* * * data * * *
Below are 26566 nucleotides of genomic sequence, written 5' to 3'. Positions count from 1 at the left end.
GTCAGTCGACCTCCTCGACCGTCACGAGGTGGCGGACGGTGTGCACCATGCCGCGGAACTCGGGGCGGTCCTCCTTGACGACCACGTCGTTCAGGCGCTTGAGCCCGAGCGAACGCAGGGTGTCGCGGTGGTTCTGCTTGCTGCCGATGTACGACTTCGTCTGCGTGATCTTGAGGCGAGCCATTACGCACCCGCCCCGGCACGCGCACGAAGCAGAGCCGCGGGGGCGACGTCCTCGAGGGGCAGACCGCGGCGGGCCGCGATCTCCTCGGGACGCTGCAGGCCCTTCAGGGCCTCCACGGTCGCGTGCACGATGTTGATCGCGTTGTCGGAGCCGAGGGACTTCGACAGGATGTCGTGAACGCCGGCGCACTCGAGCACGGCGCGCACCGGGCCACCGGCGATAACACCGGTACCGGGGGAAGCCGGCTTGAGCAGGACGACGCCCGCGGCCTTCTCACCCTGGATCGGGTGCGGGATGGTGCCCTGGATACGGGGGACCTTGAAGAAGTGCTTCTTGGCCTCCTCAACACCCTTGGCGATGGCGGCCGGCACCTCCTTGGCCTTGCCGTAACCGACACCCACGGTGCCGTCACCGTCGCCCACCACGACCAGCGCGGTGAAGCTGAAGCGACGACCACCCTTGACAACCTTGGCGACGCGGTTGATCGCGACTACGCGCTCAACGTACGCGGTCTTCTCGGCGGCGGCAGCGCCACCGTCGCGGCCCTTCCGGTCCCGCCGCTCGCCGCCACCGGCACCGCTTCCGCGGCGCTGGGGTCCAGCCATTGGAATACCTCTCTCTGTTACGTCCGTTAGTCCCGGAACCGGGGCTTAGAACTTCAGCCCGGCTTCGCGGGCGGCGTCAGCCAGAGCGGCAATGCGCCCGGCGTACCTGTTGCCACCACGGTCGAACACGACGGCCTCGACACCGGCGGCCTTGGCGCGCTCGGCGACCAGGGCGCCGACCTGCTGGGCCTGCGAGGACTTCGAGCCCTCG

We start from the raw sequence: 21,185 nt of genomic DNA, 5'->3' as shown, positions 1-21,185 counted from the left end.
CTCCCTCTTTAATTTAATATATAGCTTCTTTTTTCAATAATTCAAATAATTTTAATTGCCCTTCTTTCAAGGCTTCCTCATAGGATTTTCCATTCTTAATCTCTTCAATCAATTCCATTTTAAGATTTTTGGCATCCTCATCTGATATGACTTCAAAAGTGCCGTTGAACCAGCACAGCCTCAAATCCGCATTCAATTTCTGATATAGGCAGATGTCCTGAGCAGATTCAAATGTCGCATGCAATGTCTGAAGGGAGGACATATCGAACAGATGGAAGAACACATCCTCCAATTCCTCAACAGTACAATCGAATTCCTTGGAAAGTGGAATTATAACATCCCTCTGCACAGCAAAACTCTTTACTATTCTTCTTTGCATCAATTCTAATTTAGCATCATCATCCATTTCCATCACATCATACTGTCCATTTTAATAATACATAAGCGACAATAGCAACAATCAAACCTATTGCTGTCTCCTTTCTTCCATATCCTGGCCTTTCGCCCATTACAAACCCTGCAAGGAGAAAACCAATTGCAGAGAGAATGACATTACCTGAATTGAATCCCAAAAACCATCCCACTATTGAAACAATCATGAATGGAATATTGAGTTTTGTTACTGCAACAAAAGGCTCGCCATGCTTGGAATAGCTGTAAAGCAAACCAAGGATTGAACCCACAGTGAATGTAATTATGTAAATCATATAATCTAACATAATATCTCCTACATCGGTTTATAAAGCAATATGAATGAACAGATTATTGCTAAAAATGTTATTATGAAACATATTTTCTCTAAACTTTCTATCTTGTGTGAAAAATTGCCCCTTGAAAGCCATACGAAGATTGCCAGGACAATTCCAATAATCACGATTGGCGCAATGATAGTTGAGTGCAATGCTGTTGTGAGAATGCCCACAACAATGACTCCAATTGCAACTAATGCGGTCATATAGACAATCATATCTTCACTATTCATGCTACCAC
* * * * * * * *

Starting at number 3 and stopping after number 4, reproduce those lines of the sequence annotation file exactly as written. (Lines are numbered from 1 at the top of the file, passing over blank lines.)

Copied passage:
We start from the raw sequence: 21,185 nt of genomic DNA, 5'->3' as shown, positions 1-21,185 counted from the left end.
CTCCCTCTTTAATTTAATATATAGCTTCTTTTTTCAATAATTCAAATAATTTTAATTGCCCTTCTTTCAAGGCTTCCTCATAGGATTTTCCATTCTTAATCTCTTCAATCAATTCCATTTTAAGATTTTTGGCATCCTCATCTGATATGACTTCAAAAGTGCCGTTGAACCAGCACAGCCTCAAATCCGCATTCAATTTCTGATATAGGCAGATGTCCTGAGCAGATTCAAATGTCGCATGCAATGTCTGAAGGGAGGACATATCGAACAGATGGAAGAACACATCCTCCAATTCCTCAACAGTACAATCGAATTCCTTGGAAAGTGGAATTATAACATCCCTCTGCACAGCAAAACTCTTTACTATTCTTCTTTGCATCAATTCTAATTTAGCATCATCATCCATTTCCATCACATCATACTGTCCATTTTAATAATACATAAGCGACAATAGCAACAATCAAACCTATTGCTGTCTCCTTTCTTCCATATCCTGGCCTTTCGCCCATTACAAACCCTGCAAGGAGAAAACCAATTGCAGAGAGAATGACATTACCTGAATTGAATCCCAAAAACCATCCCACTATTGAAACAATCATGAATGGAATATTGAGTTTTGTTACTGCAACAAAAGGCTCGCCATGCTTGGAATAGCTGTAAAGCAAACCAAGGATTGAACCCACAGTGAATGTAATTATGTAAATCATATAATCTAACATAATATCTCCTACATCGGTTTATAAAGCAATATGAATGAACAGATTATTGCTAAAAATGTTATTATGAAACATATTTTCTCTAAACTTTCTATCTTGTGTGAAAAATTGCCCCTTGAAAGCCATACGAAGATTGCCAGGACAATTCCAATAATCACGATTGGCGCAATGATAGTTGAGTGCAATGCTGTTGTGAGAATGCCCACAACAATGACTCCAATTGCAACTAATGCGGTCATATAGACAATCATATCTTCACTATTCATGCTACCAC